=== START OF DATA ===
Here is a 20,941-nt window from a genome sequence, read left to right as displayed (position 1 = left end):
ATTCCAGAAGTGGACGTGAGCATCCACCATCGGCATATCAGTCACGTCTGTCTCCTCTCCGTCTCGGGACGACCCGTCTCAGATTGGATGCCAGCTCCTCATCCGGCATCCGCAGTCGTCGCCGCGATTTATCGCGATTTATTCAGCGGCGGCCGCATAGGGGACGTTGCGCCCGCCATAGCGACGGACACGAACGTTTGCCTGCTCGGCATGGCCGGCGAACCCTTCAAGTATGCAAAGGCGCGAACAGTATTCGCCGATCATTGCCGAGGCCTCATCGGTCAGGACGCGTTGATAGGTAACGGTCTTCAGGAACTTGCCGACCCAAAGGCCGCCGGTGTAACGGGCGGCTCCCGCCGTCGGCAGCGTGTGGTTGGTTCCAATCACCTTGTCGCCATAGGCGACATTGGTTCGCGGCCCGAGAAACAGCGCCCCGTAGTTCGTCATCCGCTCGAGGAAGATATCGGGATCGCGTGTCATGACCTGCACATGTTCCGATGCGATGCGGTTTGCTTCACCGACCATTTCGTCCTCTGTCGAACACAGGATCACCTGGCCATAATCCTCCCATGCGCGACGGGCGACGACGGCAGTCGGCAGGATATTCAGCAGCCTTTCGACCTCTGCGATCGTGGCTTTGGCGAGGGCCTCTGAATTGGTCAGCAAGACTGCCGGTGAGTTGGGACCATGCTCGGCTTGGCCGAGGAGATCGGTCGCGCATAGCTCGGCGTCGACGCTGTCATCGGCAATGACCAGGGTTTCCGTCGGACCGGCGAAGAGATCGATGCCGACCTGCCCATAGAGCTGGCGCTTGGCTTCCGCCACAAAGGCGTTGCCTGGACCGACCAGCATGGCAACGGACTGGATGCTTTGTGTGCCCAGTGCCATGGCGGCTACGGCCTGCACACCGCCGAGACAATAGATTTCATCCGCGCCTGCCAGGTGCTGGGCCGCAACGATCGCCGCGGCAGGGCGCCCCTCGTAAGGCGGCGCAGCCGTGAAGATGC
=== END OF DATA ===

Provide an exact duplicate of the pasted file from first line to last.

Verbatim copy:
Here is a 20,941-nt window from a genome sequence, read left to right as displayed (position 1 = left end):
ATTCCAGAAGTGGACGTGAGCATCCACCATCGGCATATCAGTCACGTCTGTCTCCTCTCCGTCTCGGGACGACCCGTCTCAGATTGGATGCCAGCTCCTCATCCGGCATCCGCAGTCGTCGCCGCGATTTATCGCGATTTATTCAGCGGCGGCCGCATAGGGGACGTTGCGCCCGCCATAGCGACGGACACGAACGTTTGCCTGCTCGGCATGGCCGGCGAACCCTTCAAGTATGCAAAGGCGCGAACAGTATTCGCCGATCATTGCCGAGGCCTCATCGGTCAGGACGCGTTGATAGGTAACGGTCTTCAGGAACTTGCCGACCCAAAGGCCGCCGGTGTAACGGGCGGCTCCCGCCGTCGGCAGCGTGTGGTTGGTTCCAATCACCTTGTCGCCATAGGCGACATTGGTTCGCGGCCCGAGAAACAGCGCCCCGTAGTTCGTCATCCGCTCGAGGAAGATATCGGGATCGCGTGTCATGACCTGCACATGTTCCGATGCGATGCGGTTTGCTTCACCGACCATTTCGTCCTCTGTCGAACACAGGATCACCTGGCCATAATCCTCCCATGCGCGACGGGCGACGACGGCAGTCGGCAGGATATTCAGCAGCCTTTCGACCTCTGCGATCGTGGCTTTGGCGAGGGCCTCTGAATTGGTCAGCAAGACTGCCGGTGAGTTGGGACCATGCTCGGCTTGGCCGAGGAGATCGGTCGCGCATAGCTCGGCGTCGACGCTGTCATCGGCAATGACCAGGGTTTCCGTCGGACCGGCGAAGAGATCGATGCCGACCTGCCCATAGAGCTGGCGCTTGGCTTCCGCCACAAAGGCGTTGCCTGGACCGACCAGCATGGCAACGGACTGGATGCTTTGTGTGCCCAGTGCCATGGCGGCTACGGCCTGCACACCGCCGAGACAATAGATTTCATCCGCGCCTGCCAGGTGCTGGGCCGCAACGATCGCCGCGGCAGGGCGCCCCTCGTAAGGCGGCGCAGCCGTGAAGATGC